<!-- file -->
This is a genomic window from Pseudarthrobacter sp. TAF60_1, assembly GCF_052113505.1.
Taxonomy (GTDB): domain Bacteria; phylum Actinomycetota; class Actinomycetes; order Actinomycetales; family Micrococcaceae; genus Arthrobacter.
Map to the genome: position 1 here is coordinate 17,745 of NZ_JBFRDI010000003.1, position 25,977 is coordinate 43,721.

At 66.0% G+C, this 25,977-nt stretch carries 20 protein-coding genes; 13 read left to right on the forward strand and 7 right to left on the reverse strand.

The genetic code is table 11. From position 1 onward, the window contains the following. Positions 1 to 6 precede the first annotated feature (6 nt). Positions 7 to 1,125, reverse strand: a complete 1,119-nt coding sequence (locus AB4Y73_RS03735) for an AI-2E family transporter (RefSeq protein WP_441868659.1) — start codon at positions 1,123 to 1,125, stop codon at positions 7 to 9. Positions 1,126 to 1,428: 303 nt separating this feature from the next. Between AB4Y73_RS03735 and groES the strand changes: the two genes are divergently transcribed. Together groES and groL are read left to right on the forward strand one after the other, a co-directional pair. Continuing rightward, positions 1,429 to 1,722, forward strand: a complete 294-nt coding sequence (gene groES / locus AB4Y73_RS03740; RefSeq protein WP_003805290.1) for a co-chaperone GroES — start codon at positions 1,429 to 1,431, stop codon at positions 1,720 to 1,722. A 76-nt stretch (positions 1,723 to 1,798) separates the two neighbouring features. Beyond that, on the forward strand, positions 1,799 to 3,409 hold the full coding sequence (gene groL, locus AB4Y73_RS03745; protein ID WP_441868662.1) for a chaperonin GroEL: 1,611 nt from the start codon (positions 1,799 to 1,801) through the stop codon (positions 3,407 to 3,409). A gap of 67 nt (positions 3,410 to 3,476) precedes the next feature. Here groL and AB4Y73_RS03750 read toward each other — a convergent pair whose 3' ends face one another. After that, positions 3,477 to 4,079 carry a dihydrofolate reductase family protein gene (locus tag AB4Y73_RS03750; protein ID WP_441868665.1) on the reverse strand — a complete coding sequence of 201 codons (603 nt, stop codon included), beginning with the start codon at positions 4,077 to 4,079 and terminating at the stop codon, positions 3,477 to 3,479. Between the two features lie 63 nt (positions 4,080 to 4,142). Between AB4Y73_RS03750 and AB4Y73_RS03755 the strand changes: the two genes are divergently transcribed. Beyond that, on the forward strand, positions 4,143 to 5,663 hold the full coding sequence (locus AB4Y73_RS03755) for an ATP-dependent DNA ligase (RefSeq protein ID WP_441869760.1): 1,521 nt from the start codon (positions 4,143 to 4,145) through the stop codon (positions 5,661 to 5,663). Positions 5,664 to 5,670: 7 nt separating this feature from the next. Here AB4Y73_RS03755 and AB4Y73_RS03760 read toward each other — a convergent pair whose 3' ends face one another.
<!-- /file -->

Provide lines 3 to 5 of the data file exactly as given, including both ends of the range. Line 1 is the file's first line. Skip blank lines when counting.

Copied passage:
Map to the genome: position 1 here is coordinate 17,745 of NZ_JBFRDI010000003.1, position 25,977 is coordinate 43,721.

At 66.0% G+C, this 25,977-nt stretch carries 20 protein-coding genes; 13 read left to right on the forward strand and 7 right to left on the reverse strand.

The genetic code is table 11. From position 1 onward, the window contains the following. Positions 1 to 6 precede the first annotated feature (6 nt). Positions 7 to 1,125, reverse strand: a complete 1,119-nt coding sequence (locus AB4Y73_RS03735) for an AI-2E family transporter (RefSeq protein WP_441868659.1) — start codon at positions 1,123 to 1,125, stop codon at positions 7 to 9. Positions 1,126 to 1,428: 303 nt separating this feature from the next. Between AB4Y73_RS03735 and groES the strand changes: the two genes are divergently transcribed. Together groES and groL are read left to right on the forward strand one after the other, a co-directional pair. Continuing rightward, positions 1,429 to 1,722, forward strand: a complete 294-nt coding sequence (gene groES / locus AB4Y73_RS03740; RefSeq protein WP_003805290.1) for a co-chaperone GroES — start codon at positions 1,429 to 1,431, stop codon at positions 1,720 to 1,722. A 76-nt stretch (positions 1,723 to 1,798) separates the two neighbouring features. Beyond that, on the forward strand, positions 1,799 to 3,409 hold the full coding sequence (gene groL, locus AB4Y73_RS03745; protein ID WP_441868662.1) for a chaperonin GroEL: 1,611 nt from the start codon (positions 1,799 to 1,801) through the stop codon (positions 3,407 to 3,409). A gap of 67 nt (positions 3,410 to 3,476) precedes the next feature. Here groL and AB4Y73_RS03750 read toward each other — a convergent pair whose 3' ends face one another. After that, positions 3,477 to 4,079 carry a dihydrofolate reductase family protein gene (locus tag AB4Y73_RS03750; protein ID WP_441868665.1) on the reverse strand — a complete coding sequence of 201 codons (603 nt, stop codon included), beginning with the start codon at positions 4,077 to 4,079 and terminating at the stop codon, positions 3,477 to 3,479. Between the two features lie 63 nt (positions 4,080 to 4,142). Between AB4Y73_RS03750 and AB4Y73_RS03755 the strand changes: the two genes are divergently transcribed. Beyond that, on the forward strand, positions 4,143 to 5,663 hold the full coding sequence (locus AB4Y73_RS03755) for an ATP-dependent DNA ligase (RefSeq protein ID WP_441869760.1): 1,521 nt from the start codon (positions 4,143 to 4,145) through the stop codon (positions 5,661 to 5,663). Positions 5,664 to 5,670: 7 nt separating this feature from the next. Here AB4Y73_RS03755 and AB4Y73_RS03760 read toward each other — a convergent pair whose 3' ends face one another.